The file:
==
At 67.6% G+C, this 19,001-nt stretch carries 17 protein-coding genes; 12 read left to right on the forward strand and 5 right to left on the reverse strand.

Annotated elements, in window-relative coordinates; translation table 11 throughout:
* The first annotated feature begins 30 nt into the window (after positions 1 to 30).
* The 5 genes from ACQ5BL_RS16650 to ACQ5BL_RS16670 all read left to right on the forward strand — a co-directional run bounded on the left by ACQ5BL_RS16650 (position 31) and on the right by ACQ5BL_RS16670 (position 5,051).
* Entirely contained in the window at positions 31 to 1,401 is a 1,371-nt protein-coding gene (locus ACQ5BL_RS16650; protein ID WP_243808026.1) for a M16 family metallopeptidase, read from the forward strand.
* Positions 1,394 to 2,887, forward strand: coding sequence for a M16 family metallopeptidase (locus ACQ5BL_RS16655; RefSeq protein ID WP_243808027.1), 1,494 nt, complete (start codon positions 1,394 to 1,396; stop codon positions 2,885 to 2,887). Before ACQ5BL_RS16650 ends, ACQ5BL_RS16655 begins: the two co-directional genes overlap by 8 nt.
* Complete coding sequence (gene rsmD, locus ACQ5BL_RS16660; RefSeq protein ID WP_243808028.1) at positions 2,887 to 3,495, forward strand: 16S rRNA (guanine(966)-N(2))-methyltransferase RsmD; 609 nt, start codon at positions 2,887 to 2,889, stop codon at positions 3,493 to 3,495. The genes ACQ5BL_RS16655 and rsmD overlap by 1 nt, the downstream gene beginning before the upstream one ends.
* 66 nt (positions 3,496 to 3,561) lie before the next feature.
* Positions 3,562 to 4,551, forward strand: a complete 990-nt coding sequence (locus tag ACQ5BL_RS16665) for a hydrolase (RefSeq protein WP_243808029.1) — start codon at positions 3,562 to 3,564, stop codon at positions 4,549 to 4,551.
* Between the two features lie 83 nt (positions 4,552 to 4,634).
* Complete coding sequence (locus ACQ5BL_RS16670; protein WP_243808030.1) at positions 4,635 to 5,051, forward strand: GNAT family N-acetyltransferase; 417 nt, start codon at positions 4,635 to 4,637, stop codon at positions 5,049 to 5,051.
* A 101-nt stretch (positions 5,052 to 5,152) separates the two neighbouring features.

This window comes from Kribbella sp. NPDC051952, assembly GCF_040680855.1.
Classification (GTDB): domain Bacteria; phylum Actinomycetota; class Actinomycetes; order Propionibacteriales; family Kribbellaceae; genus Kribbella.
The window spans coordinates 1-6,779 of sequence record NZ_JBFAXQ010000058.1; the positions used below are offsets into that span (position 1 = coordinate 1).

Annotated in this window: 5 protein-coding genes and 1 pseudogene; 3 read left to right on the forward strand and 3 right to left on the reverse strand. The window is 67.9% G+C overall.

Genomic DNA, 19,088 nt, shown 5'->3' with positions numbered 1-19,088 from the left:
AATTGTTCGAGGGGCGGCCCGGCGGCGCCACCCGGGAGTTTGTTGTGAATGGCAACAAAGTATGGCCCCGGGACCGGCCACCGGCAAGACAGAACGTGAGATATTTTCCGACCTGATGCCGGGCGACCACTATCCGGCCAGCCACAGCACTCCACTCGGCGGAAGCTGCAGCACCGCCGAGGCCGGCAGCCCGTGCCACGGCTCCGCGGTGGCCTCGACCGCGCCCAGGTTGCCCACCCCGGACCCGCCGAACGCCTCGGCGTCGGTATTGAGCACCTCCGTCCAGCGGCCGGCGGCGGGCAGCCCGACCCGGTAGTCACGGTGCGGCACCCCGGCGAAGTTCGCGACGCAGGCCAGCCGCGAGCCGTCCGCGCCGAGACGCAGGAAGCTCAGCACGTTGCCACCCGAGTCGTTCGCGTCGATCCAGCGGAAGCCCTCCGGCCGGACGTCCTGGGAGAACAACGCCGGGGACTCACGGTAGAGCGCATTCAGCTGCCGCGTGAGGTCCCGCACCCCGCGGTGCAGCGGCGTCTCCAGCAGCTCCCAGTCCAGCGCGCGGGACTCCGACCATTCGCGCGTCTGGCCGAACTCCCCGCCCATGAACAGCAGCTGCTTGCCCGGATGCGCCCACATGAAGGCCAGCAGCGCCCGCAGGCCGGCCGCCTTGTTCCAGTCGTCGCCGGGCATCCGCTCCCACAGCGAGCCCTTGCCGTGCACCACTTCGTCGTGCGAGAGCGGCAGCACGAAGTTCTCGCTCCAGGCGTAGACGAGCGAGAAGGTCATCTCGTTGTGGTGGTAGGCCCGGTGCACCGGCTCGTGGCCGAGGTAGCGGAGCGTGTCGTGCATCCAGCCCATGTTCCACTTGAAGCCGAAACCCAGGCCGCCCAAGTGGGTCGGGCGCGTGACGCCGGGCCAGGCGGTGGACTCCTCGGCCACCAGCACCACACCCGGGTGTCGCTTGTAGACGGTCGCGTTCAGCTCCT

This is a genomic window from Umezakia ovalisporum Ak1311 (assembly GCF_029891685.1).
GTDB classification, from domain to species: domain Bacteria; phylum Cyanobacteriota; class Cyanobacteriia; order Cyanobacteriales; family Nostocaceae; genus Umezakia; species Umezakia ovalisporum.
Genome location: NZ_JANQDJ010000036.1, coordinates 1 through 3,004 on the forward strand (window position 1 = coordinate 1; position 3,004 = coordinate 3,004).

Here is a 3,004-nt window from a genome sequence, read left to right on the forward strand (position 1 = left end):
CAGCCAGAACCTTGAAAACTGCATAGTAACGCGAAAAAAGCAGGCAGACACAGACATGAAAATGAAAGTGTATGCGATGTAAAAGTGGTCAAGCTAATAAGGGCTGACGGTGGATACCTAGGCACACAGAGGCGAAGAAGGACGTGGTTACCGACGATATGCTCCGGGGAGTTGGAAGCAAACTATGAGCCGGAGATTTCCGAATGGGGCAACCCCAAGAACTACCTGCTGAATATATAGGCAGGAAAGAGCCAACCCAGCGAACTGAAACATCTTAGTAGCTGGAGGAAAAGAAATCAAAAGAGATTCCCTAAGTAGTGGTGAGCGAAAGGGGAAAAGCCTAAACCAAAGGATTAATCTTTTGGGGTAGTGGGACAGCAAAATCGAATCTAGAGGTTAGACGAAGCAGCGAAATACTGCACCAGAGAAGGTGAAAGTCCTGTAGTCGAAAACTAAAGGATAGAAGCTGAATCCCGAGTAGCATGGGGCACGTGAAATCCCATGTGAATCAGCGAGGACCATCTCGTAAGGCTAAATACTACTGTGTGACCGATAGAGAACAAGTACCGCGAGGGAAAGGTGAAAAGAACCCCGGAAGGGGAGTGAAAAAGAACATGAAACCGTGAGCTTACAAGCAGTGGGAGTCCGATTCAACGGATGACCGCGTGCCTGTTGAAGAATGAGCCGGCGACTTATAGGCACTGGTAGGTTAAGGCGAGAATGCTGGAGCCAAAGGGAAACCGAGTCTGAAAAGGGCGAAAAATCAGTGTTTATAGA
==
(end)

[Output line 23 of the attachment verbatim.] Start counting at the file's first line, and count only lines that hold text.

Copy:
CAGCCAGAACCTTGAAAACTGCATAGTAACGCGAAAAAAGCAGGCAGACACAGACATGAAAATGAAAGTGTATGCGATGTAAAAGTGGTCAAGCTAATAAGGGCTGACGGTGGATACCTAGGCACACAGAGGCGAAGAAGGACGTGGTTACCGACGATATGCTCCGGGGAGTTGGAAGCAAACTATGAGCCGGAGATTTCCGAATGGGGCAACCCCAAGAACTACCTGCTGAATATATAGGCAGGAAAGAGCCAACCCAGCGAACTGAAACATCTTAGTAGCTGGAGGAAAAGAAATCAAAAGAGATTCCCTAAGTAGTGGTGAGCGAAAGGGGAAAAGCCTAAACCAAAGGATTAATCTTTTGGGGTAGTGGGACAGCAAAATCGAATCTAGAGGTTAGACGAAGCAGCGAAATACTGCACCAGAGAAGGTGAAAGTCCTGTAGTCGAAAACTAAAGGATAGAAGCTGAATCCCGAGTAGCATGGGGCACGTGAAATCCCATGTGAATCAGCGAGGACCATCTCGTAAGGCTAAATACTACTGTGTGACCGATAGAGAACAAGTACCGCGAGGGAAAGGTGAAAAGAACCCCGGAAGGGGAGTGAAAAAGAACATGAAACCGTGAGCTTACAAGCAGTGGGAGTCCGATTCAACGGATGACCGCGTGCCTGTTGAAGAATGAGCCGGCGACTTATAGGCACTGGTAGGTTAAGGCGAGAATGCTGGAGCCAAAGGGAAACCGAGTCTGAAAAGGGCGAAAAATCAGTGTTTATAGA